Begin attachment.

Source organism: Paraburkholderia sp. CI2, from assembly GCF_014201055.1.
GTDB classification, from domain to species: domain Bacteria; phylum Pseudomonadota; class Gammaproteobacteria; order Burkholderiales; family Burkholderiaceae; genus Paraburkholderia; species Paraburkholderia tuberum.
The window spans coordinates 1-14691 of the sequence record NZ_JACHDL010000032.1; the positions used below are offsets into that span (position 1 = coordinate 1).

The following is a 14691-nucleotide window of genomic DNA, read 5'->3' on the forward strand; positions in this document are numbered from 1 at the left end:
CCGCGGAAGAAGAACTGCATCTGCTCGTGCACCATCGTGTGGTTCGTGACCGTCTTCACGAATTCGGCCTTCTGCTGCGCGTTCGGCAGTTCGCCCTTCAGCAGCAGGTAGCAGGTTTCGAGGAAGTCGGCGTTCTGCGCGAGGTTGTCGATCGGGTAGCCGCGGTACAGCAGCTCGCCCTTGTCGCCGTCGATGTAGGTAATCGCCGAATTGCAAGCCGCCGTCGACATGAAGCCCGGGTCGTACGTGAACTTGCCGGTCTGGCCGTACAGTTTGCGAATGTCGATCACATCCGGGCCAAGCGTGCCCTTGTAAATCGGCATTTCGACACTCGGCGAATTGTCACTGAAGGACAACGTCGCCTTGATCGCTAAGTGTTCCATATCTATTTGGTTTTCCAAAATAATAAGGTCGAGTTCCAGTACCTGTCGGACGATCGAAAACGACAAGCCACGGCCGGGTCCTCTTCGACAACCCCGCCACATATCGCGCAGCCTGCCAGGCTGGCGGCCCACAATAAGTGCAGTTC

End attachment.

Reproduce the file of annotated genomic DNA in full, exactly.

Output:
Source organism: Paraburkholderia sp. CI2, from assembly GCF_014201055.1.
GTDB classification, from domain to species: domain Bacteria; phylum Pseudomonadota; class Gammaproteobacteria; order Burkholderiales; family Burkholderiaceae; genus Paraburkholderia; species Paraburkholderia tuberum.
The window spans coordinates 1-14691 of the sequence record NZ_JACHDL010000032.1; the positions used below are offsets into that span (position 1 = coordinate 1).

The following is a 14691-nucleotide window of genomic DNA, read 5'->3' on the forward strand; positions in this document are numbered from 1 at the left end:
CCGCGGAAGAAGAACTGCATCTGCTCGTGCACCATCGTGTGGTTCGTGACCGTCTTCACGAATTCGGCCTTCTGCTGCGCGTTCGGCAGTTCGCCCTTCAGCAGCAGGTAGCAGGTTTCGAGGAAGTCGGCGTTCTGCGCGAGGTTGTCGATCGGGTAGCCGCGGTACAGCAGCTCGCCCTTGTCGCCGTCGATGTAGGTAATCGCCGAATTGCAAGCCGCCGTCGACATGAAGCCCGGGTCGTACGTGAACTTGCCGGTCTGGCCGTACAGTTTGCGAATGTCGATCACATCCGGGCCAAGCGTGCCCTTGTAAATCGGCATTTCGACACTCGGCGAATTGTCACTGAAGGACAACGTCGCCTTGATCGCTAAGTGTTCCATATCTATTTGGTTTTCCAAAATAATAAGGTCGAGTTCCAGTACCTGTCGGACGATCGAAAACGACAAGCCACGGCCGGGTCCTCTTCGACAACCCCGCCACATATCGCGCAGCCTGCCAGGCTGGCGGCCCACAATAAGTGCAGTTC